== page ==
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expert reaction to study on association between long-term air pollution exposure and risk of depression and anxiety

A study published in JAMA Psychiatry looks at long-term exposure to multiple ambient air pollutants, and depression and anxiety.


Prof Anna Hansell Professor of Environmental Epidemiology and Director of the Centre for Environmental Health and Sustainability, University of Leicester, said:

“This study provides further evidence on potential impacts of air pollution on the brain. The Committee on the Medical Effects of Air Pollution (COMEAP) reported in 2022 on the evidence of associations between air pollution and cognitive decline and dementia. The report concluded that the link was likely to be causal. However, there are few studies to date on air pollution and mental health. This well-conducted new study found associations between air pollution and anxiety and depression in the UK, which experiences lower air pollution than many countries worldwide.

“The study followed up 389,000 individuals in the UK over 10 years, taking account of factors such as deprivation and employment status that might also influence mental health. They found that air pollution concentrations at the place individuals lived when recruited into the study were associated with small increases in risk of subsequently developing clinical depression or anxiety. This was seen with combinations of air pollutants, as well as with specific components such as fine particulates and NO2, where fossil fuel combustion (road transport) forms a major source. A particular strength of this epidemiological study is that it followed up individuals over a long period of time (10 years). Other types of studies investigating mechanisms are needed to help strengthen our understanding of how air pollution may affect the brain.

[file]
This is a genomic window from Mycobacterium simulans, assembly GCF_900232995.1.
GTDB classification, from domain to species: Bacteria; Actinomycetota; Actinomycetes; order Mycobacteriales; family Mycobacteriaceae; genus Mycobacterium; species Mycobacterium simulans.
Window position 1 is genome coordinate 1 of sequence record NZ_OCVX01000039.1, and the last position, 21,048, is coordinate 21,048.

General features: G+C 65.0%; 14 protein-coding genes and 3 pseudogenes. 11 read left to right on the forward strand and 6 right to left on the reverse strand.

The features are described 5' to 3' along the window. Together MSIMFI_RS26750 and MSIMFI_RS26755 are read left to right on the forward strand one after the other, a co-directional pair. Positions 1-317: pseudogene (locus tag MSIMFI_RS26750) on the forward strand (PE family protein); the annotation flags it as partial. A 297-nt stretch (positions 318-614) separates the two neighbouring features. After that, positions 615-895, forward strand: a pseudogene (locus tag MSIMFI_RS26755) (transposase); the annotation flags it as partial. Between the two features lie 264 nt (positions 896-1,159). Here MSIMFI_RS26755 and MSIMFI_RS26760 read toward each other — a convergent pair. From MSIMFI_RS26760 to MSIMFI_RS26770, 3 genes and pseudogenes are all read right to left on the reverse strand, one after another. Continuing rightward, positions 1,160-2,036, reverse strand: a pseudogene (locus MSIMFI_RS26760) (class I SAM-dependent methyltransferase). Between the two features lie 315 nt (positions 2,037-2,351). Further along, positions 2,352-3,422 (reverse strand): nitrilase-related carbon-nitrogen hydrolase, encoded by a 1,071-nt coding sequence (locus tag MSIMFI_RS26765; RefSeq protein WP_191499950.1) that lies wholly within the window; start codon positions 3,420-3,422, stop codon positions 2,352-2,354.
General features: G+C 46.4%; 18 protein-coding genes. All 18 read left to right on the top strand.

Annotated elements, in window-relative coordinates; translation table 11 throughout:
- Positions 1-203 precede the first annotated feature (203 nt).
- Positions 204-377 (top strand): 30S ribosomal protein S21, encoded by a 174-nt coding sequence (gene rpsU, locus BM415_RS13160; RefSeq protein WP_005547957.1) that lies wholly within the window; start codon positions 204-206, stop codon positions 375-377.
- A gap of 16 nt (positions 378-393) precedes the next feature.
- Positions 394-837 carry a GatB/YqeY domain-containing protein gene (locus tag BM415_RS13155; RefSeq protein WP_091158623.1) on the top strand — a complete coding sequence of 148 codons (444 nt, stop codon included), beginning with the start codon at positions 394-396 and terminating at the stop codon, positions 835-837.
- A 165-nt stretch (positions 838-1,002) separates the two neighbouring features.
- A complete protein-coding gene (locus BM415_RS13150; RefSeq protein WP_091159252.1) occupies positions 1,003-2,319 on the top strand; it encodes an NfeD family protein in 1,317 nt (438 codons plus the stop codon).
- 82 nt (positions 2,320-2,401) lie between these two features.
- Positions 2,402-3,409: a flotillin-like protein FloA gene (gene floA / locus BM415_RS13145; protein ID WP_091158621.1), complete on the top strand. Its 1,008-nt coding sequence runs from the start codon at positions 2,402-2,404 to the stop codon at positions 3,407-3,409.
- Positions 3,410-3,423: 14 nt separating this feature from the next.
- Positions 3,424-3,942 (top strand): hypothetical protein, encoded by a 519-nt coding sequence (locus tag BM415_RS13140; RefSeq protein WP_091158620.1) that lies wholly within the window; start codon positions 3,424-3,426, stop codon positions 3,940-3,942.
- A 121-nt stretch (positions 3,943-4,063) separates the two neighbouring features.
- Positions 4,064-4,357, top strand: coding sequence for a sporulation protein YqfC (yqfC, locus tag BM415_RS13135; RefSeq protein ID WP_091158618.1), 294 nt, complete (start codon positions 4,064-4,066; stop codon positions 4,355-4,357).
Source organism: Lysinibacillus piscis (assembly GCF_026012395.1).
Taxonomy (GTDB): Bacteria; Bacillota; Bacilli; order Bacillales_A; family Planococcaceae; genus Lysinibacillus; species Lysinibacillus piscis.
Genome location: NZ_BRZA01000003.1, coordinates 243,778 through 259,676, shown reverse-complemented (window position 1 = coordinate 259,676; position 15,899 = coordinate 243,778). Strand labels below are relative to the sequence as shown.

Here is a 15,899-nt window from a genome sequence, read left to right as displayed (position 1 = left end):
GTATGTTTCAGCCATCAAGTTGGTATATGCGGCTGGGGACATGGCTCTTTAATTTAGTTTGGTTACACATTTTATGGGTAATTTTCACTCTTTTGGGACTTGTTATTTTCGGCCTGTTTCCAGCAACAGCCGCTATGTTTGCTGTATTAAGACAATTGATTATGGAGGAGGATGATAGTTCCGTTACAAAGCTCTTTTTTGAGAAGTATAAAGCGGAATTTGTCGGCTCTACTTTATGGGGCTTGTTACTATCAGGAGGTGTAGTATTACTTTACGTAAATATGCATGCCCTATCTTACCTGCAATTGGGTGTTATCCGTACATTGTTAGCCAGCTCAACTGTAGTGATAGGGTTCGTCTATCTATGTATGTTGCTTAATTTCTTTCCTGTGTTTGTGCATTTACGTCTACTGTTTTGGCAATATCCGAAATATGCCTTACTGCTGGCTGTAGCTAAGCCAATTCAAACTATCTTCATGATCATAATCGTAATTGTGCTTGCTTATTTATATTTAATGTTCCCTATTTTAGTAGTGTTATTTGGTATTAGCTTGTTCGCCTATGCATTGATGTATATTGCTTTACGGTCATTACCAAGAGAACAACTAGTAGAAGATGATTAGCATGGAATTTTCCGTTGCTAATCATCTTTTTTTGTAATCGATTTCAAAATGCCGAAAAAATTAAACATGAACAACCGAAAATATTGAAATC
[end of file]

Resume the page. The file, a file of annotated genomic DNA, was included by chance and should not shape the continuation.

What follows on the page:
“The study findings suggest that reducing air pollution levels, even when low, potentially benefits mental health. It provides further evidence in support of reducing current UK air pollution levels.”



‘Long-term Exposure to Multiple Ambient Air Pollutants and Association With Incident Depression and Anxiety’ by Teng Yang et al. was published in JAMA Psychiatry at 16:00 UK time on Wednesday 1 February.

DOI: 10.1001/jamapsychiatry.2022.4812



Declared interests

Prof Anna Hansell is the chair of COMEAP, but these comments are made in a personal capacity as Professor of Environmental Epidemiology at the University of Leicester.

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